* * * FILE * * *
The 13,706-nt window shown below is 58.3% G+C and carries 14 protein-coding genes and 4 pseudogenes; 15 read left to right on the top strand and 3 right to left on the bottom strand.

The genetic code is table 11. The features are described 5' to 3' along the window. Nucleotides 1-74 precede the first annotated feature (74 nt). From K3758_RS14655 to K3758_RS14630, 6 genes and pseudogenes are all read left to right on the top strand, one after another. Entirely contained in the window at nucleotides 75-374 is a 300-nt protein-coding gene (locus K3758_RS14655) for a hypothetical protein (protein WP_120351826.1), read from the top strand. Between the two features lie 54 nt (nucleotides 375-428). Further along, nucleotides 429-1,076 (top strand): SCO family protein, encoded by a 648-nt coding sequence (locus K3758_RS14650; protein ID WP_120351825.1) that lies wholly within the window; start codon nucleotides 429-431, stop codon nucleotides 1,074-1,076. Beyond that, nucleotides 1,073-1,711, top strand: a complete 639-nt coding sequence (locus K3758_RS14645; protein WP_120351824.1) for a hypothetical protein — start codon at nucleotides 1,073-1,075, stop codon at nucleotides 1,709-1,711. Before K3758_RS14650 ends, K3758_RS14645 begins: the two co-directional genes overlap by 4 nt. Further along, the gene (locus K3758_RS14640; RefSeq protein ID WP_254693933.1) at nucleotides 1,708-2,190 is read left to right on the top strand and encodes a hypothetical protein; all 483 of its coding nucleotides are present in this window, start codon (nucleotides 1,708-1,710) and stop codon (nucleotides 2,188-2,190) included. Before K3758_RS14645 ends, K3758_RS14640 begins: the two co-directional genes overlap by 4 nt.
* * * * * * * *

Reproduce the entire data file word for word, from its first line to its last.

The 13,706-nt window shown below is 58.3% G+C and carries 14 protein-coding genes and 4 pseudogenes; 15 read left to right on the top strand and 3 right to left on the bottom strand.

The genetic code is table 11. The features are described 5' to 3' along the window. Nucleotides 1-74 precede the first annotated feature (74 nt). From K3758_RS14655 to K3758_RS14630, 6 genes and pseudogenes are all read left to right on the top strand, one after another. Entirely contained in the window at nucleotides 75-374 is a 300-nt protein-coding gene (locus K3758_RS14655) for a hypothetical protein (protein WP_120351826.1), read from the top strand. Between the two features lie 54 nt (nucleotides 375-428). Further along, nucleotides 429-1,076 (top strand): SCO family protein, encoded by a 648-nt coding sequence (locus K3758_RS14650; protein ID WP_120351825.1) that lies wholly within the window; start codon nucleotides 429-431, stop codon nucleotides 1,074-1,076. Beyond that, nucleotides 1,073-1,711, top strand: a complete 639-nt coding sequence (locus K3758_RS14645; protein WP_120351824.1) for a hypothetical protein — start codon at nucleotides 1,073-1,075, stop codon at nucleotides 1,709-1,711. Before K3758_RS14650 ends, K3758_RS14645 begins: the two co-directional genes overlap by 4 nt. Further along, the gene (locus K3758_RS14640; RefSeq protein ID WP_254693933.1) at nucleotides 1,708-2,190 is read left to right on the top strand and encodes a hypothetical protein; all 483 of its coding nucleotides are present in this window, start codon (nucleotides 1,708-1,710) and stop codon (nucleotides 2,188-2,190) included. Before K3758_RS14645 ends, K3758_RS14640 begins: the two co-directional genes overlap by 4 nt.